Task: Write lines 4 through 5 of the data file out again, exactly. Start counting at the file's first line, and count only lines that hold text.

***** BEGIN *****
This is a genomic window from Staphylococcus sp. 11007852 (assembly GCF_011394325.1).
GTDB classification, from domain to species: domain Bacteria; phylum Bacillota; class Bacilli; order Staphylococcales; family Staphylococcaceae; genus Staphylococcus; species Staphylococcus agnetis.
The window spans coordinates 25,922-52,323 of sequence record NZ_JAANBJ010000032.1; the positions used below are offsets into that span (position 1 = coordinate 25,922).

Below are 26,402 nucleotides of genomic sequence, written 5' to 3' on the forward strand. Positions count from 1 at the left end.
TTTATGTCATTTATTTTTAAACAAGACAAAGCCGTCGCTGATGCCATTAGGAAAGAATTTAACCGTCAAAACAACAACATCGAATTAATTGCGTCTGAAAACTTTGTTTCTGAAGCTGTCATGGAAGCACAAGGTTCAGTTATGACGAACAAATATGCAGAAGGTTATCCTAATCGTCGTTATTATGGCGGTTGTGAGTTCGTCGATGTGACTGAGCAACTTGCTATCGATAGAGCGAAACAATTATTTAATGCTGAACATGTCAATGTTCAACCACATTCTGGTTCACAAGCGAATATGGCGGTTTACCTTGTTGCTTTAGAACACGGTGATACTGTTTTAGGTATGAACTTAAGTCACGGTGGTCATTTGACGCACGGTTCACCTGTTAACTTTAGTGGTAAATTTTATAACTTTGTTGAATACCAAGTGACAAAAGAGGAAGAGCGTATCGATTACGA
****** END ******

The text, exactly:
Below are 26,402 nucleotides of genomic sequence, written 5' to 3' on the forward strand. Positions count from 1 at the left end.
TTTATGTCATTTATTTTTAAACAAGACAAAGCCGTCGCTGATGCCATTAGGAAAGAATTTAACCGTCAAAACAACAACATCGAATTAATTGCGTCTGAAAACTTTGTTTCTGAAGCTGTCATGGAAGCACAAGGTTCAGTTATGACGAACAAATATGCAGAAGGTTATCCTAATCGTCGTTATTATGGCGGTTGTGAGTTCGTCGATGTGACTGAGCAACTTGCTATCGATAGAGCGAAACAATTATTTAATGCTGAACATGTCAATGTTCAACCACATTCTGGTTCACAAGCGAATATGGCGGTTTACCTTGTTGCTTTAGAACACGGTGATACTGTTTTAGGTATGAACTTAAGTCACGGTGGTCATTTGACGCACGGTTCACCTGTTAACTTTAGTGGTAAATTTTATAACTTTGTTGAATACCAAGTGACAAAAGAGGAAGAGCGTATCGATTACGA